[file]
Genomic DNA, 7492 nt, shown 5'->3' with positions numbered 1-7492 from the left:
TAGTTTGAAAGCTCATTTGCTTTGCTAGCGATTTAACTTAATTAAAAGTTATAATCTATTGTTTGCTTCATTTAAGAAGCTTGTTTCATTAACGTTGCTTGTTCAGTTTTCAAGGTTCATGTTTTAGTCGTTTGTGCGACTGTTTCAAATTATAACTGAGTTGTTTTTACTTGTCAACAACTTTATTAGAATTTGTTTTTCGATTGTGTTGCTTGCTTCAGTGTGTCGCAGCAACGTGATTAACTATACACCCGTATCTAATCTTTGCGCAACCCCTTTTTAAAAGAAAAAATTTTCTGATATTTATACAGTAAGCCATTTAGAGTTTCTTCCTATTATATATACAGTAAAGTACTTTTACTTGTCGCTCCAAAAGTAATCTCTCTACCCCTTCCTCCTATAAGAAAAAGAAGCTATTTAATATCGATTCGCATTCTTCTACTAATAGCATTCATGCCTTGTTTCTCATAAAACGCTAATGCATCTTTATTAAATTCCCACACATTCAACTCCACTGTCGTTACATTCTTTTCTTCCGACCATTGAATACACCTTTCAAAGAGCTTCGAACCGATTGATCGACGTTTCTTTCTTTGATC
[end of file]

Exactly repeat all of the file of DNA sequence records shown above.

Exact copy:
Genomic DNA, 7492 nt, shown 5'->3' with positions numbered 1-7492 from the left:
TAGTTTGAAAGCTCATTTGCTTTGCTAGCGATTTAACTTAATTAAAAGTTATAATCTATTGTTTGCTTCATTTAAGAAGCTTGTTTCATTAACGTTGCTTGTTCAGTTTTCAAGGTTCATGTTTTAGTCGTTTGTGCGACTGTTTCAAATTATAACTGAGTTGTTTTTACTTGTCAACAACTTTATTAGAATTTGTTTTTCGATTGTGTTGCTTGCTTCAGTGTGTCGCAGCAACGTGATTAACTATACACCCGTATCTAATCTTTGCGCAACCCCTTTTTAAAAGAAAAAATTTTCTGATATTTATACAGTAAGCCATTTAGAGTTTCTTCCTATTATATATACAGTAAAGTACTTTTACTTGTCGCTCCAAAAGTAATCTCTCTACCCCTTCCTCCTATAAGAAAAAGAAGCTATTTAATATCGATTCGCATTCTTCTACTAATAGCATTCATGCCTTGTTTCTCATAAAACGCTAATGCATCTTTATTAAATTCCCACACATTCAACTCCACTGTCGTTACATTCTTTTCTTCCGACCATTGAATACACCTTTCAAAGAGCTTCGAACCGATTGATCGACGTTTCTTTCTTTGATC